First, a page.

With the momentum of 1983’s Metal Health behind it, Condition Critical went platinum very quickly. However, relative to Metal Health, Condition Critical was considered a commercial and critical disappointment. Today, Metal Health is certified 6x platinum and Condition Critical is still single platinum. It seemed Quiet Riot’s fame was receding faster than Kevin DuBrow’s hairline. (This was before DuBrow started wearing his “parliament” wig.) There’s some irony there. You see, Metal Health was one of the most important albums in commercial metal history. Released in 1983, it was the perfect album at the perfect time. Thanks to MTV and some damn good songs, Metal Health became a monster hit (reached #1 on Billboard). The success of Metal Health ushered in a new era of commercial heavy metal. But just one year later, in 1984, there were tons of bands competing for a piece of the pie. Quiet Riot were no longer alone atop the mountain. It also didn’t help that 1984 was (in my opinion) the greatest year of heavy metal, period. Condition Critical was competing with commercial blockbuster albums by the likes of Twisted Sister (Stay Hungry), Ratt (Out Of The Cellar), Whitesnake (Slide It In), and tons more. Many bands have Quiet Riot to thank for starting a commercial metal movement, and its ironic that Quiet Riot ended up getting squeezed right out of the picture. DuBrow’s bad press also contributed the band’s wane in popularity.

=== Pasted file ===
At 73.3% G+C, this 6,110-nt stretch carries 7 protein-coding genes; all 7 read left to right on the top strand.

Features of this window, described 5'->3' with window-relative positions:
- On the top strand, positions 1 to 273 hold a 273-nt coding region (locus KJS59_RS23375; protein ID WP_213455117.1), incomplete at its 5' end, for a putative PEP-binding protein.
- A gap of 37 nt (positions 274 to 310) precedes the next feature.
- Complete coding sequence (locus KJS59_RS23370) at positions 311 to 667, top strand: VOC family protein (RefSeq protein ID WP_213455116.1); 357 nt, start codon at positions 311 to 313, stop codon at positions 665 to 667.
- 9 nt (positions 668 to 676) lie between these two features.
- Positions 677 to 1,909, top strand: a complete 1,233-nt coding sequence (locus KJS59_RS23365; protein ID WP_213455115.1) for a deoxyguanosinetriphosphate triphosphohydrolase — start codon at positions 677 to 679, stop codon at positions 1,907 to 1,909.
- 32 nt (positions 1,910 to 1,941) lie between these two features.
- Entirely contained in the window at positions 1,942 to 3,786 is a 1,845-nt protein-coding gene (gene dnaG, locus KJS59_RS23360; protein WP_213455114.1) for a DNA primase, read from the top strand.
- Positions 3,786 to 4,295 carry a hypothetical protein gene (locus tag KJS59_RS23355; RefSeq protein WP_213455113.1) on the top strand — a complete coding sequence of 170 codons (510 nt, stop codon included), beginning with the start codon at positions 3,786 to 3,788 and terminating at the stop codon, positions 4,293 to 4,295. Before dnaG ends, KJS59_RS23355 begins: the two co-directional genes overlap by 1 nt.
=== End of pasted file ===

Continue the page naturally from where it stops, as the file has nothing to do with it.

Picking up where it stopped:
Okay, so Condition Critical is about as dumb as a box of rocks, but it is a fun album. The lyrics are ridiculous and DuBrow is a clown through and through. Opening track Sign Of The Times is the album’s best track and a rousing party anthem. Slade cover Mama Weer All Crazee Now comes up next. It’s a dumb tune that tries to rehash the success of Metal Health‘s big hit Cum On Feel The Noize (also a Slade cover). Two more fun (but entirely stupid) party tracks follow; Party All Night and Stomp Your Hands, Clap Your Feet. Side one closes with a ballad so cheesy it would make Manowar blush, Winners Take All. A guilty pleasure! Side two shows a real drop-off in song quality. Only the title track, though a bit cumbersome and plodding, deserves any attention. The filler on side two seems to suggest that the album was rushed. But hey, don’t hate on Quiet Riot. Yeah, they fell from grace hard and fast, but they still achieved more success than 99.9% of the heavy metal bands of the day. What have you done? My score: B